Technology 3 min read

New Software-Based Algorithm can Sync Time Across Smartphones

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You can use current smartphones as multipurpose sensors tied to a network.

Think of it as a network of intelligent devices working together to achieve the same goal. For example, an array of phone cameras can capture a dynamic scene to make a movie.

Similarly, microphone arrays from a smartphone network can capture sound waves. It can also gather more information about not just sound but also direction.

However, combining several smartphones into a network is not nearly as simple as it sounds.

A fundamental task to solve before building a network of smartphones is clock synchronization. All the devices should have the same timeline — up to sub-millisecond for the more challenging tasks.

Unfortunately, modern smartphones lack the interface for hardware clock synchronization. This is especially true in environments where GPS, which can also serve as a global clock, is unavailable.

Besides, all non-atomic clocks slowly but inevitably drifts. So, they have to be resynchronized periodically.

Now, a team of Skoltech researchers has devised a solution. It’s a software-based algorithm for synchronizing time across smartphones used in practical tasks that require simultaneous measurements.

In a statement to the press, a Skoltech Assistant Professor, Gonzalo Ferr said:

“One example is a flash in cameras; with our method, any mobile phone could become part of a professional photography system.”

Here’s how it works.

Synchronizing Time Across Several Smartphones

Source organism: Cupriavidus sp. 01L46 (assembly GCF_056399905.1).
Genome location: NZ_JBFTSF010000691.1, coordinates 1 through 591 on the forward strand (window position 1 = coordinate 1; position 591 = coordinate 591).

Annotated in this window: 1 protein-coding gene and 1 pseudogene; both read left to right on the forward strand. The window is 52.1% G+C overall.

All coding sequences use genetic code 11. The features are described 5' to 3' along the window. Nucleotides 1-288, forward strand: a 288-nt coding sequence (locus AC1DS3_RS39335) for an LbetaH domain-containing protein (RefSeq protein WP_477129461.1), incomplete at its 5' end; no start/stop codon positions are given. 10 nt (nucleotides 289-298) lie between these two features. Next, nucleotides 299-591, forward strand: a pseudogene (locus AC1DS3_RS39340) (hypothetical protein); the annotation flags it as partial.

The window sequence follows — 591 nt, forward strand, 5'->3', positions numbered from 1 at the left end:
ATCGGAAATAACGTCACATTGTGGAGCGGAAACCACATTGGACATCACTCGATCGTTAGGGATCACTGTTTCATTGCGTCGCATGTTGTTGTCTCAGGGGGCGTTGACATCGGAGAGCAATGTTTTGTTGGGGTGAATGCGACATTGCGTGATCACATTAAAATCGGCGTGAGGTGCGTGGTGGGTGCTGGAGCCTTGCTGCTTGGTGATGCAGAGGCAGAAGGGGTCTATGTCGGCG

The researchers developed a clock synchronization method based on micro-electro-mechanical systems (MEMS) gyroscope.

According to the report, the algorithm requires a “twist and sync” to work. That means users that are holding a smartphone only have to twist it a little to compute clock synchronization.

In an experiment with two smartphones, the team managed to capture simultaneous photos. What’s more, the algorithm performed better than existing synchronization software, reaching microseconds-level accuracy.

Skoltech Ph.D. student and a co-author of the paper, Marsel Faizullin explained:

“This accuracy is enough for making a panoramic photo of a football or hockey game with a smartphone rig.”

According to the researcher, an ice hockey puck travels roughly four centimeters in one millisecond and 0.9mm in 20 microseconds. That’s less than a single-pixel field of view of any professional camera.

However, the new software-based algorithm could enable multi-camera synchronization for capturing a hockey game.

For future research, the team is extending the algorithm beyond smartphones. It should include other sensors such as LIDAR, depth cameras, among others.

“We are developing our method in this direction to be more practically useful,” Faizullin says.

Read More: Intel Unveils new Facial Authentication System for Smart Devices

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Sumbo Bello

Sumbo Bello is a creative writer who enjoys creating data-driven content for news sites. In his spare time, he plays basketball and listens to Coldplay.

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